Business

Kellogg may raise prices again in 2022 amid ‘double-digit cost inflation’, says CEO

Kellogg plans to raise prices and increase productivity to offset the skyrocketing inflation it’s seeing in manufacturing costs, CEO Steve Cahillane told CNBC Thursday.

“As we enter 2022, we are still seeing double-digit spending inflation,” Cahillein said on Squawk on the Street.

“We’re going to see the overarching pricing benefits we used in 2021 in 2022… but our goal is to cover all of those input costs through pricing and performance, and we think we’re in very good shape for that. .”

The CEO’s comments come after Kellogg reported higher-than-expected earnings for its fiscal fourth quarter, with earnings per share of 83 cents above estimates by 4 cents, according to FactSet.

Kellogg shares rose almost 3% Thursday afternoon as investors also reacted to the company’s release. full-year profit growth forecast that beat Wall Street’s expectations.

The implementation of price hikes last year helped boost the company’s profits and fight the inflationary pressures it was experiencing. Cahillane said customers were willing to pay even higher prices, but Kellogg still plans to be cautious about price hikes this year.

“We don’t want prices to get too high, but we’re in an environment where it’s widespread, it’s about everything, but we were able to cover it. Our pricing performance has been very robust,” he said. .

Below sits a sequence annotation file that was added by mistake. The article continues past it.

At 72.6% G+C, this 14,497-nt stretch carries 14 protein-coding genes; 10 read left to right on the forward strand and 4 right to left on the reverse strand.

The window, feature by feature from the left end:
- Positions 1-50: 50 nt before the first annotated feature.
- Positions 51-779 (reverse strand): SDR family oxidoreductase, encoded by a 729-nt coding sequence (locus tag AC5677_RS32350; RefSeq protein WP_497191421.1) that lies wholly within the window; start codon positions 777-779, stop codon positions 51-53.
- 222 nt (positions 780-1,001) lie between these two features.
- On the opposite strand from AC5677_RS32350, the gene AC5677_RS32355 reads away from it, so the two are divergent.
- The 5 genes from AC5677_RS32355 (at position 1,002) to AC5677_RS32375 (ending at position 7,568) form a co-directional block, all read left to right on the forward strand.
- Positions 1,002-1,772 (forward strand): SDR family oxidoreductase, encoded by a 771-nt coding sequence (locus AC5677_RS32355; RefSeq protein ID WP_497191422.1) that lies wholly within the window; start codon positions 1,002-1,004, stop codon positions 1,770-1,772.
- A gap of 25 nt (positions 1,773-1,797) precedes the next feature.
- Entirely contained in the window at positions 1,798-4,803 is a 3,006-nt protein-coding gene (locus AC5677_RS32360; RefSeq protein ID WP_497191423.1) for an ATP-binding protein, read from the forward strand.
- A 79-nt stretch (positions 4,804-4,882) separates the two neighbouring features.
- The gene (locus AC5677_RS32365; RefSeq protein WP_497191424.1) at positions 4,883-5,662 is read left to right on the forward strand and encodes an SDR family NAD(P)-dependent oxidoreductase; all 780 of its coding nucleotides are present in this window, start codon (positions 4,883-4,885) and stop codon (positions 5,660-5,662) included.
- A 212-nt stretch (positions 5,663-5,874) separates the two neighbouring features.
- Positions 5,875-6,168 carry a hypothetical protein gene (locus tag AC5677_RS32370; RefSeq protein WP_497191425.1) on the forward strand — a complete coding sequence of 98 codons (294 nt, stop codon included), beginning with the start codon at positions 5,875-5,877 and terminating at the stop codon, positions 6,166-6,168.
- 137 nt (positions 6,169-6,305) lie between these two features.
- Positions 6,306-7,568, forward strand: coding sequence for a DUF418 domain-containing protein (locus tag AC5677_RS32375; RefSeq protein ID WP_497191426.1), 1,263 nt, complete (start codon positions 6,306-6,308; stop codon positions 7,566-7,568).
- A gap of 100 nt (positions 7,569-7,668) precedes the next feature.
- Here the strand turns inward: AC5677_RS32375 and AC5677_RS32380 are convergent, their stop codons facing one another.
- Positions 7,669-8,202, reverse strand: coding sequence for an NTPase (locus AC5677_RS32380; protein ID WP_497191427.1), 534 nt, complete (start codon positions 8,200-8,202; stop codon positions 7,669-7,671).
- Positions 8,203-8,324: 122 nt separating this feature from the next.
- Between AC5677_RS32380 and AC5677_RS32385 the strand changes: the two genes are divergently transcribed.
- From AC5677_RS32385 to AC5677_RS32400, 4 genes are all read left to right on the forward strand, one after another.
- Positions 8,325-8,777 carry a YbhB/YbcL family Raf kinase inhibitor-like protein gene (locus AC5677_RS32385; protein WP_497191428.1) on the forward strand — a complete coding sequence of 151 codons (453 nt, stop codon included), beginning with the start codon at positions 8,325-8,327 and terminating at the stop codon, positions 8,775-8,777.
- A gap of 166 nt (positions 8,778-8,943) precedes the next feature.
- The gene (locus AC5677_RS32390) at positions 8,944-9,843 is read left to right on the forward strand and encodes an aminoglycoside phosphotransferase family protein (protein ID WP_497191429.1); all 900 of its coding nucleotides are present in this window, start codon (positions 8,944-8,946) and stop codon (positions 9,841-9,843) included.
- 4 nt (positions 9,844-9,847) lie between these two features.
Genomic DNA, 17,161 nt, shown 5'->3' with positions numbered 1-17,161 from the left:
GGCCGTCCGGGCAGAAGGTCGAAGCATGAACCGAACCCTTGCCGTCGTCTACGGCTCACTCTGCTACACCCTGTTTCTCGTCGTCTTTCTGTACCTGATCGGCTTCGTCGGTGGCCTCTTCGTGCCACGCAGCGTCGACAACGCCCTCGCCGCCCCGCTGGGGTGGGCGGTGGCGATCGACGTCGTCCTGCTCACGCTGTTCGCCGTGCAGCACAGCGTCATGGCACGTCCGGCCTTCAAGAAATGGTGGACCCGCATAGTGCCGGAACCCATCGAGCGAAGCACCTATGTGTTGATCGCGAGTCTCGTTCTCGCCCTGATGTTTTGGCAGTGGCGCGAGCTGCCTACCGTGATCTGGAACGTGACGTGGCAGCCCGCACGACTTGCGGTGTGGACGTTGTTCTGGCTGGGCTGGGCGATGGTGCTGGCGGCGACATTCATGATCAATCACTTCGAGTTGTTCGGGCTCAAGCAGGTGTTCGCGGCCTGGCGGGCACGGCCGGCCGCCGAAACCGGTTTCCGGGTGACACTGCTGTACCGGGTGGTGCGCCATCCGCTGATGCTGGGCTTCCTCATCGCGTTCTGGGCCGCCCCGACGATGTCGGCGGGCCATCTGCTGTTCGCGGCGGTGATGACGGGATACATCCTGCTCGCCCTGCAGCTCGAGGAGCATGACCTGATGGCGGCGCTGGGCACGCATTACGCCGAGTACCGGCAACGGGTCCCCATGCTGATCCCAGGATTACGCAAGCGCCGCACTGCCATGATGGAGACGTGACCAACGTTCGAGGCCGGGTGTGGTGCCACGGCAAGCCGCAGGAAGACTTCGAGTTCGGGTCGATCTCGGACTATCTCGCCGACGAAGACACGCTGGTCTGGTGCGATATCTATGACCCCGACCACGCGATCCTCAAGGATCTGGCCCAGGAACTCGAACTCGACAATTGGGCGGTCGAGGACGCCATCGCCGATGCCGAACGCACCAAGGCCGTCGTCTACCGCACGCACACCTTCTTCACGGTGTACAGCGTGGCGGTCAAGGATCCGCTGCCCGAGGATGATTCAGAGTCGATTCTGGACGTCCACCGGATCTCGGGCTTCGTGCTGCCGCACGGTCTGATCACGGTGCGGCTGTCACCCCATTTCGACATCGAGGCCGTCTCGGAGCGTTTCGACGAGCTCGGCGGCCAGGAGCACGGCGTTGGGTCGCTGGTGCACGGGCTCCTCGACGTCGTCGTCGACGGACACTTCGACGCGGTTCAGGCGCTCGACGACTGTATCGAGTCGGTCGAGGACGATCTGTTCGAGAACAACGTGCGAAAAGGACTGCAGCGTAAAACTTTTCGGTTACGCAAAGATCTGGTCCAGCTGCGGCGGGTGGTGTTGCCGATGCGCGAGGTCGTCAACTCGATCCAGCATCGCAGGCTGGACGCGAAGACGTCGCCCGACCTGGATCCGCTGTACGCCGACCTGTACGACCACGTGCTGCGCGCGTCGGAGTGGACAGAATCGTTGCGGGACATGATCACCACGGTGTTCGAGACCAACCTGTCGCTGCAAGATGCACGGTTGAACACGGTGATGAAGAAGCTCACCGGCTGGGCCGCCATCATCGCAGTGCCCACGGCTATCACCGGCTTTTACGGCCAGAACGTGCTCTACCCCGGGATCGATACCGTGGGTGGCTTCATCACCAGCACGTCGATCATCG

The grain segment suffered last quarter due to labor strikes. Cahillane said other parts of the company’s portfolio “more than made up” for the gap behind grain last quarter, and he expects the line to bounce back once employees return to work.

“For 2022, we are really looking at the first half of the year, rebuilding our stocks, rebuilding our distribution, rebuilding our commercial plans, leading to the second half of the year seeing growing momentum in our grain business and a real return to normal.” he said.

Cahillane said Kellogg could also close some deals this year, citing the company’s strong financial position.

“We have dry powder to consider portfolio additions if they add shareholder value … but we are very disciplined when it comes to pricing,” he said.


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